BY STEVE DUNN
“Like a a good neighbor, State Farm is there” – tag line for popular television commercial
I confess I often leave the room when the commercials come on. Only the most clever or creative reverse that urge. One that captures me has people finding themselves in unexpected predicaments or overwhelming problems and they say these “magic words” and poof!-their friendly insurance agent appears to help them.
One of the best ways for a local church to connect with its community and become a valuable neighbor is to keep their Acts of Kindness ministry active, aware, and timely. Many years ago the “random acts of kindness” movement emerged in America, then refined by people like Steve Sjoberg and the Vineyard Fellowship into “servant acts of kindness.” Such a commitment changed the focus and the image of local cburches–definitely for the better.
After a while all good ministries lose momentum and slip into the plethora of church activities that occupy volunteer time and church resources. That might be acceptable for study group or worship methods, but it cannot happen to the church’s outreach.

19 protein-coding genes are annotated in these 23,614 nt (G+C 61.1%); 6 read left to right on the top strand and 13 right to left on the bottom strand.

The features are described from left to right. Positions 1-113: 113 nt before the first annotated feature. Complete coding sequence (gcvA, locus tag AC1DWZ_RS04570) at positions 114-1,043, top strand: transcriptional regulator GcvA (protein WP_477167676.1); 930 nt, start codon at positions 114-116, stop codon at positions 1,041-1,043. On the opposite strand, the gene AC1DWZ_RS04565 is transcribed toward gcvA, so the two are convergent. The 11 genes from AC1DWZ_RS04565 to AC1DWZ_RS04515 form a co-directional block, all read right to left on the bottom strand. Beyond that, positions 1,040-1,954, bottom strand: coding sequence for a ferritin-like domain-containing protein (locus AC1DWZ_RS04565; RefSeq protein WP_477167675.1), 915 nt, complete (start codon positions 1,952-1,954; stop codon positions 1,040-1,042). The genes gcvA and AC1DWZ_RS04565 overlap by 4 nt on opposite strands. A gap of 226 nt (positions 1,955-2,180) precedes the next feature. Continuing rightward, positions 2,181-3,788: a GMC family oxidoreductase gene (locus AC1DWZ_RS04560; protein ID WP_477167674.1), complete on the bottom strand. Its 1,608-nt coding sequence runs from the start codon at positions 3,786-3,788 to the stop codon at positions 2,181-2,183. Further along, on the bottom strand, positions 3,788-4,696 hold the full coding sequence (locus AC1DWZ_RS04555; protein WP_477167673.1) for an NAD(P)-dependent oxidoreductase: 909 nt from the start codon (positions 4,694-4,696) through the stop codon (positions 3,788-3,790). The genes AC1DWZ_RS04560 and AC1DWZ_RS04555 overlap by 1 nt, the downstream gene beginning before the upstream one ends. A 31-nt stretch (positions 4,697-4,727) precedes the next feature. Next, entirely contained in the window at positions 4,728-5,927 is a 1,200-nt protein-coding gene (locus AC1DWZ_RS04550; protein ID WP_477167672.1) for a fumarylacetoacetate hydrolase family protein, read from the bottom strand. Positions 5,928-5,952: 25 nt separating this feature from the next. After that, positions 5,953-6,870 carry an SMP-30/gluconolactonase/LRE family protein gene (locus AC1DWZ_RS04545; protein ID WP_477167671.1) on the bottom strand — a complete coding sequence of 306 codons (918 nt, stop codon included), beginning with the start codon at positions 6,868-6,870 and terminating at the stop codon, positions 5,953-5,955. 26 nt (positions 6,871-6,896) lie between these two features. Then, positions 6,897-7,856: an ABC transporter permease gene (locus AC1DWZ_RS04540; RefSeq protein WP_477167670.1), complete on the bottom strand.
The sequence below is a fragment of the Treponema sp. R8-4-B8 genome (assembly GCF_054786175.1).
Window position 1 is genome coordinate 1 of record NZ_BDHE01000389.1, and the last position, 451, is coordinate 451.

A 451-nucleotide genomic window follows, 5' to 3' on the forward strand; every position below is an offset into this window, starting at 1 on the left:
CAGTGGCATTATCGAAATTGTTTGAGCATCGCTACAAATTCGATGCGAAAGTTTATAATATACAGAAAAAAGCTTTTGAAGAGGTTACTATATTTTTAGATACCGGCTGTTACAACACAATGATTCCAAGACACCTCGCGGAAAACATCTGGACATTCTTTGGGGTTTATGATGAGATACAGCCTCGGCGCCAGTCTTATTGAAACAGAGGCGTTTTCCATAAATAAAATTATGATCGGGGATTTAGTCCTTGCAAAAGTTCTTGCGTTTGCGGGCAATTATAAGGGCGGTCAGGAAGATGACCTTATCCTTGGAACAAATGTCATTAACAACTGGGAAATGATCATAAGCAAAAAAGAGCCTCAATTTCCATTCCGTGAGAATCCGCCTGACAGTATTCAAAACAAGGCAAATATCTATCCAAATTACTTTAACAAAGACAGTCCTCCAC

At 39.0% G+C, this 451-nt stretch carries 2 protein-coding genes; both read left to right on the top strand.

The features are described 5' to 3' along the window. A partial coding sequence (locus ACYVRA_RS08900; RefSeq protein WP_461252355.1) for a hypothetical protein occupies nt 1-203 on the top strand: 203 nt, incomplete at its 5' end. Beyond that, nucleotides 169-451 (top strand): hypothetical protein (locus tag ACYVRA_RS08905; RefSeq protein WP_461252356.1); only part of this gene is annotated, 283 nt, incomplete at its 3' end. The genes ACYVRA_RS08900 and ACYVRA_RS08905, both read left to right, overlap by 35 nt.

It is helpful to remember these simple principles:
- Be more intentional than random. Acts of Kindness need planning so that they produce the best results, avoid embarrassment to your people, and don’t cause your own busy people to think they are wasting their valuable time.
- Don’t abandon the spontaneous. Nonetheless, sometimes the Holy Spirit presents you with an unanticipated opportunity. Go for it!
- Teach your people to do individual acts of kindness. Teach people to be alert to their neighbors and their needs, give them some tools of discernment, and encourage them not to have to have a crowd to serve Jesus well.
- Follow up. Not for bragging, but for ministry–try reconnecting with the people you have helped (a) to see if you really helped (b) see if there is a deeper need (c) connect them to the Jesus in whose name you were helping them.
- Pray for opportunities by giving you and your church a heart for their neighbors.